Tomorrow is the two year anniversary of the Open Government Directive (OGD), the signature transparency policy issued by the Obama administration on December, 2009.
The transparency issues facing the administration, both before and after the 2009 policy, fall well beyond the control of the OGD, which is, after all, an OMB memo. Nevertheless, the OGD is Obama’s single broadest attempt to create transparency across the executive branch, and the most high profile attempt to live up to Obama’s campaign rhethoric on transparency.
Over the last two years, Sunlight has become familiar with the inherent limitations of directives and declarations such as the OGD, as we’ve learned that the difference between an aspiration and a mandate can be a huge gap. Announcements about new transparency policies imagine the best possible impact, while implementation often looks to the minimum requirements.
So to mark the two year anniversary of the OGD, we decided to look at implementation of the Open Government Directive. Since much of the OGD is written in broad, aspirational language, we decided to review how well agencies have lived up to the commitments they created for themselves in their open government plans. The OGD required agencies to publish these plans, which were all posted and revised during 2010, and often included deadlines and goals for agencies to release data and tools.
Building on the work that OpentheGovernment.org did reviewing all the agencies’ plans (we participated in that review), Sunlight has pulled out all the deadlines from the agencies’ plans, and checked to see whether the goals were met.
The results are decidedly mixed.
In some cases, agencies’ goals were clearly met. Many of the datasets planned to be released are now available on data.gov, and the projects and tools that agencies described are underway.
Often, however, agencies have failed to live up to the standards that they set for themselves as a result of the Open Government Directive.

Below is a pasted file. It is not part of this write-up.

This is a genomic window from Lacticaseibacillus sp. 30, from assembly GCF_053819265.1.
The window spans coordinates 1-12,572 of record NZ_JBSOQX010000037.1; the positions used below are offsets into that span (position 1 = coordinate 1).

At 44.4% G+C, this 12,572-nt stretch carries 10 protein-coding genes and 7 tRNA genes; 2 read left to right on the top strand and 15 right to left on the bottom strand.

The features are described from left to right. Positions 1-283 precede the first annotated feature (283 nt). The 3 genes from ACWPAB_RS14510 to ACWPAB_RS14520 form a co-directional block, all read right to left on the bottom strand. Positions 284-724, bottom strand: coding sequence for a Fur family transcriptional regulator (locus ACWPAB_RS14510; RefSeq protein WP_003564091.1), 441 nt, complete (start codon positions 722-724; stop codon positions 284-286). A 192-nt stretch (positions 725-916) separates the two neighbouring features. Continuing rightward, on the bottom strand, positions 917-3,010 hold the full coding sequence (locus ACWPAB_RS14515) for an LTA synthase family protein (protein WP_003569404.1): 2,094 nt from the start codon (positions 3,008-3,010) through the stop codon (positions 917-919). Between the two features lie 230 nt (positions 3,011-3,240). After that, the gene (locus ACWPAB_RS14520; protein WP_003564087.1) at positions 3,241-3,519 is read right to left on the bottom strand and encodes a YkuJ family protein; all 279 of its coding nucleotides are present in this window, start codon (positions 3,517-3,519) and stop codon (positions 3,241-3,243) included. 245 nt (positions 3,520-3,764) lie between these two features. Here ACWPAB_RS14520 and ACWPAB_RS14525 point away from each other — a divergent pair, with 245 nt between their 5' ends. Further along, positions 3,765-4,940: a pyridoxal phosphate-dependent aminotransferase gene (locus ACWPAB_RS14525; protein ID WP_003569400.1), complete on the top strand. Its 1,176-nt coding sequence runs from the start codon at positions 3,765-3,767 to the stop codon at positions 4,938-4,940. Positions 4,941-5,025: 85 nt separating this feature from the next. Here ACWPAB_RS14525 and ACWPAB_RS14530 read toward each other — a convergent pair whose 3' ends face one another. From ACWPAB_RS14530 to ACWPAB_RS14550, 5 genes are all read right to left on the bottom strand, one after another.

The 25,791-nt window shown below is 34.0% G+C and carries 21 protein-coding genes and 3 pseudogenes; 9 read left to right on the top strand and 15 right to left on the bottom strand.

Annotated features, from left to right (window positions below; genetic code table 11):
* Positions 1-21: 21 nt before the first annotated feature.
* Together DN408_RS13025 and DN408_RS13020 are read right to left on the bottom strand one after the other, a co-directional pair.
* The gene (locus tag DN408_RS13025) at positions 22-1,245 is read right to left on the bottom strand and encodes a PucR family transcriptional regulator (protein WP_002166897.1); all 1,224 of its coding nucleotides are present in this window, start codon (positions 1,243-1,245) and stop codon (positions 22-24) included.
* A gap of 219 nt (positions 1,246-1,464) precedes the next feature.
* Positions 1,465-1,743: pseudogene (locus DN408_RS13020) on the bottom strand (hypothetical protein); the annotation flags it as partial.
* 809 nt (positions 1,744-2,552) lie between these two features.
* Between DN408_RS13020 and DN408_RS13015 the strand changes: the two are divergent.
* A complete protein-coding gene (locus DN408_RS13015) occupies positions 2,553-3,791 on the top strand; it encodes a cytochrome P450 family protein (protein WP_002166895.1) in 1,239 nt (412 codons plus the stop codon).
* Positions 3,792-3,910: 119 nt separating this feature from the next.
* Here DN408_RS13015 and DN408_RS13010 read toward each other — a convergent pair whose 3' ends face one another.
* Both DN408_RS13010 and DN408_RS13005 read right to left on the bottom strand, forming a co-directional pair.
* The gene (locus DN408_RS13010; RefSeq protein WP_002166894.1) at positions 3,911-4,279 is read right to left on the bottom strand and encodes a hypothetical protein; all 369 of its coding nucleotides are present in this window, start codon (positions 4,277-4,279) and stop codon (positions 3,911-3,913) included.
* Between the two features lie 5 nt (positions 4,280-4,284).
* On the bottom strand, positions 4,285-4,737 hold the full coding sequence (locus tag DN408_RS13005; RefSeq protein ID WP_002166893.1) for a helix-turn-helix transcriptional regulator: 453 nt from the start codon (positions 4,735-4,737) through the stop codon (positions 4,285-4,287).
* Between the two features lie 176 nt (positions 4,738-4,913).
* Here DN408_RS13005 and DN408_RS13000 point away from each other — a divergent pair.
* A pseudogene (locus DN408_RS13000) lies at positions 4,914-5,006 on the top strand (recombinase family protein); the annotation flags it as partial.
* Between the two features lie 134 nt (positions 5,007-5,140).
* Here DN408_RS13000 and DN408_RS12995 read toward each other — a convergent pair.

The Commerce Secretary never put up a schedule. The Office of Science and Technology Policy only put up 4 years of budget data. And the Department of Justice apparently decided that none of the data they identified for public release was fit for publication on Data.gov. Perhaps most egregiously, the Department of Homeland Security rescinded part of their plan to post a schedule for new data to be released, and released a new version of the plan scrubbed of that milestone.
Any broad declaration or aspirational policy is going to face complex challenges, as we’ve noted. But the agencies applied these goals to themselves. Far too often, agencies are failing to live up to the transparency goals that they themselves created. And this review only the concrete goals that agencies set. Many agencies didn’t even go through the hassle of setting detailed deadlines for themselves. The Defense Department won’t show up on most of our evaluation, because they hardly set any deadlines at all, and mostly committed (doc file) to talking about openness and doing some untrackable internal reviews, despite their size and obvious public importance.
A strategic action plan for transparency that… (3) identifies high value information not yet available and establishes a reasonable timeline for publication online in open formats with specific target dates.
Cass Sunstein (director of OIRA) once called me Oliver Wendell Holmes for insistently pointing out that agencies who said they’d make some future plans failed to live up to this requirement — that a plan to make plans was an obfuscation, and that if the White House didn’t take this seriously, they’d create the wiggle room that would let agencies evade the White House’s best intentions. If he meant that I was being too much of a realist, then I stand by that assessment even more firmly now, as most agencies have clearly failed to comply with that passage.
And that cuts to the heart of the OGD. Openness without information is emptiness. If some agencies won’t even share the plans they’ve made for publishing new information, how far can their commitment to openness possibly go?
The Open Government Directive has caused a lot of good. And it has also often failed to live up to its promise, the administration’s rhetoric, and agencies’ own self-imposed compliance plans. We should remember that Presidential rhetoric and bureaucratic commitments are not the same thing as results, especially as even more administration work happens through broad, plan-making executive actions and plans.
Transparency proclamations are valuable, but the path to transparent government runs through a thousand fights over information. The OGD may have moved the default slightly towards openness, but it doesn’t win those fights alone.
We’d like to invite you to review our evaluations of agencies’ progress (searching through all the agency sites and plans can be tricky), and to help us think about where the OGD should go from here.